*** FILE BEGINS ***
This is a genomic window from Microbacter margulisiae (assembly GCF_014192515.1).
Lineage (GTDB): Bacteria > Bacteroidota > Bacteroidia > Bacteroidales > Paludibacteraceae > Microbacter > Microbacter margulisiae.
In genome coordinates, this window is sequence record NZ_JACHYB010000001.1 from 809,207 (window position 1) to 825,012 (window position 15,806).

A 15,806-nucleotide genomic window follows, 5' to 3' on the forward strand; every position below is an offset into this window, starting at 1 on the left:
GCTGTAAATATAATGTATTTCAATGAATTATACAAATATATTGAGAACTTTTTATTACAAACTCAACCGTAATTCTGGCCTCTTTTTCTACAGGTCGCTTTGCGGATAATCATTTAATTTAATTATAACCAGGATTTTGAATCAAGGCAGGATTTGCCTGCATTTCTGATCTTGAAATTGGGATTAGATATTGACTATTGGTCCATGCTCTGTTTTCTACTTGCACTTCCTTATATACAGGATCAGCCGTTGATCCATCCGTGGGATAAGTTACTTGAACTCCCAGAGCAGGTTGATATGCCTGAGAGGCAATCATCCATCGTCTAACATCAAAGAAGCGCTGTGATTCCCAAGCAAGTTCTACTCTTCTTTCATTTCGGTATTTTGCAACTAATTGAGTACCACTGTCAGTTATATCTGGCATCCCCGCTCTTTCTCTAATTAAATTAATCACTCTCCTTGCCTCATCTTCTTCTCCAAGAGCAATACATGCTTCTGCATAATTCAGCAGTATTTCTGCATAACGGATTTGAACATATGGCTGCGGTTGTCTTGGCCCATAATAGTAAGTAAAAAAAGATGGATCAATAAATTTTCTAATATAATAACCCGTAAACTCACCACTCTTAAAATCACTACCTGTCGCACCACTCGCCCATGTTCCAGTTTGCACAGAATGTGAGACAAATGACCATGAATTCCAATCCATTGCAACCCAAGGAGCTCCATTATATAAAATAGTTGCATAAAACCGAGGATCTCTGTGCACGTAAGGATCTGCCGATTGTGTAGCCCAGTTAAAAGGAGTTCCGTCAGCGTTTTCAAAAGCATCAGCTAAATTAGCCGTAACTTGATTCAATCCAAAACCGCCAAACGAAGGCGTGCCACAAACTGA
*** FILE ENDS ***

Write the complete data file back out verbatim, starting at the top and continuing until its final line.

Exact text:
This is a genomic window from Microbacter margulisiae (assembly GCF_014192515.1).
Lineage (GTDB): Bacteria > Bacteroidota > Bacteroidia > Bacteroidales > Paludibacteraceae > Microbacter > Microbacter margulisiae.
In genome coordinates, this window is sequence record NZ_JACHYB010000001.1 from 809,207 (window position 1) to 825,012 (window position 15,806).

A 15,806-nucleotide genomic window follows, 5' to 3' on the forward strand; every position below is an offset into this window, starting at 1 on the left:
GCTGTAAATATAATGTATTTCAATGAATTATACAAATATATTGAGAACTTTTTATTACAAACTCAACCGTAATTCTGGCCTCTTTTTCTACAGGTCGCTTTGCGGATAATCATTTAATTTAATTATAACCAGGATTTTGAATCAAGGCAGGATTTGCCTGCATTTCTGATCTTGAAATTGGGATTAGATATTGACTATTGGTCCATGCTCTGTTTTCTACTTGCACTTCCTTATATACAGGATCAGCCGTTGATCCATCCGTGGGATAAGTTACTTGAACTCCCAGAGCAGGTTGATATGCCTGAGAGGCAATCATCCATCGTCTAACATCAAAGAAGCGCTGTGATTCCCAAGCAAGTTCTACTCTTCTTTCATTTCGGTATTTTGCAACTAATTGAGTACCACTGTCAGTTATATCTGGCATCCCCGCTCTTTCTCTAATTAAATTAATCACTCTCCTTGCCTCATCTTCTTCTCCAAGAGCAATACATGCTTCTGCATAATTCAGCAGTATTTCTGCATAACGGATTTGAACATATGGCTGCGGTTGTCTTGGCCCATAATAGTAAGTAAAAAAAGATGGATCAATAAATTTTCTAATATAATAACCCGTAAACTCACCACTCTTAAAATCACTACCTGTCGCACCACTCGCCCATGTTCCAGTTTGCACAGAATGTGAGACAAATGACCATGAATTCCAATCCATTGCAACCCAAGGAGCTCCATTATATAAAATAGTTGCATAAAACCGAGGATCTCTGTGCACGTAAGGATCTGCCGATTGTGTAGCCCAGTTAAAAGGAGTTCCGTCAGCGTTTTCAAAAGCATCAGCTAAATTAGCCGTAACTTGATTCAATCCAAAACCGCCAAACGAAGGCGTGCCACAAACTGA